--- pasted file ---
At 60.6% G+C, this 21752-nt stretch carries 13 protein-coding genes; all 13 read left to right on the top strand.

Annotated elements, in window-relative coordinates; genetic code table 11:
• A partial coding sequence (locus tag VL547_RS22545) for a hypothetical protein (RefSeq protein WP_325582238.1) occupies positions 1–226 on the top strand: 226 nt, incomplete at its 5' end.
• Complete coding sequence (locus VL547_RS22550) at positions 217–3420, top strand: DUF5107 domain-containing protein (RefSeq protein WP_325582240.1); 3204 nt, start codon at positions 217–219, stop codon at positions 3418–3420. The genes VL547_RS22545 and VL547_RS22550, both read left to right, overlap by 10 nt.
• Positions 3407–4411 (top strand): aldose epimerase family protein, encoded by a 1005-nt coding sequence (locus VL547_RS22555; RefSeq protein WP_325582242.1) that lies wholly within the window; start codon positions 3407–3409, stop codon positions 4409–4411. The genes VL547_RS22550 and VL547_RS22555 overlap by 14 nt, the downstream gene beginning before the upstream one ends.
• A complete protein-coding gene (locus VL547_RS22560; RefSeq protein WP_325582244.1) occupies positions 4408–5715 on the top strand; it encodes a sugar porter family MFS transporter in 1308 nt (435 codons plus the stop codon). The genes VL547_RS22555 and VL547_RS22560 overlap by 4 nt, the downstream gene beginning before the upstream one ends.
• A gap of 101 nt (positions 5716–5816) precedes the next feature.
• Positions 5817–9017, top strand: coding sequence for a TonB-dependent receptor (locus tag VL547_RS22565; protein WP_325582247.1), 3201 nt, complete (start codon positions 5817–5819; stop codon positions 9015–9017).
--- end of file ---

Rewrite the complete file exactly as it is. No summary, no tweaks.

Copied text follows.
At 60.6% G+C, this 21752-nt stretch carries 13 protein-coding genes; all 13 read left to right on the top strand.

Annotated elements, in window-relative coordinates; genetic code table 11:
• A partial coding sequence (locus tag VL547_RS22545) for a hypothetical protein (RefSeq protein WP_325582238.1) occupies positions 1–226 on the top strand: 226 nt, incomplete at its 5' end.
• Complete coding sequence (locus VL547_RS22550) at positions 217–3420, top strand: DUF5107 domain-containing protein (RefSeq protein WP_325582240.1); 3204 nt, start codon at positions 217–219, stop codon at positions 3418–3420. The genes VL547_RS22545 and VL547_RS22550, both read left to right, overlap by 10 nt.
• Positions 3407–4411 (top strand): aldose epimerase family protein, encoded by a 1005-nt coding sequence (locus VL547_RS22555; RefSeq protein WP_325582242.1) that lies wholly within the window; start codon positions 3407–3409, stop codon positions 4409–4411. The genes VL547_RS22550 and VL547_RS22555 overlap by 14 nt, the downstream gene beginning before the upstream one ends.
• A complete protein-coding gene (locus VL547_RS22560; RefSeq protein WP_325582244.1) occupies positions 4408–5715 on the top strand; it encodes a sugar porter family MFS transporter in 1308 nt (435 codons plus the stop codon). The genes VL547_RS22555 and VL547_RS22560 overlap by 4 nt, the downstream gene beginning before the upstream one ends.
• A gap of 101 nt (positions 5716–5816) precedes the next feature.
• Positions 5817–9017, top strand: coding sequence for a TonB-dependent receptor (locus tag VL547_RS22565; protein WP_325582247.1), 3201 nt, complete (start codon positions 5817–5819; stop codon positions 9015–9017).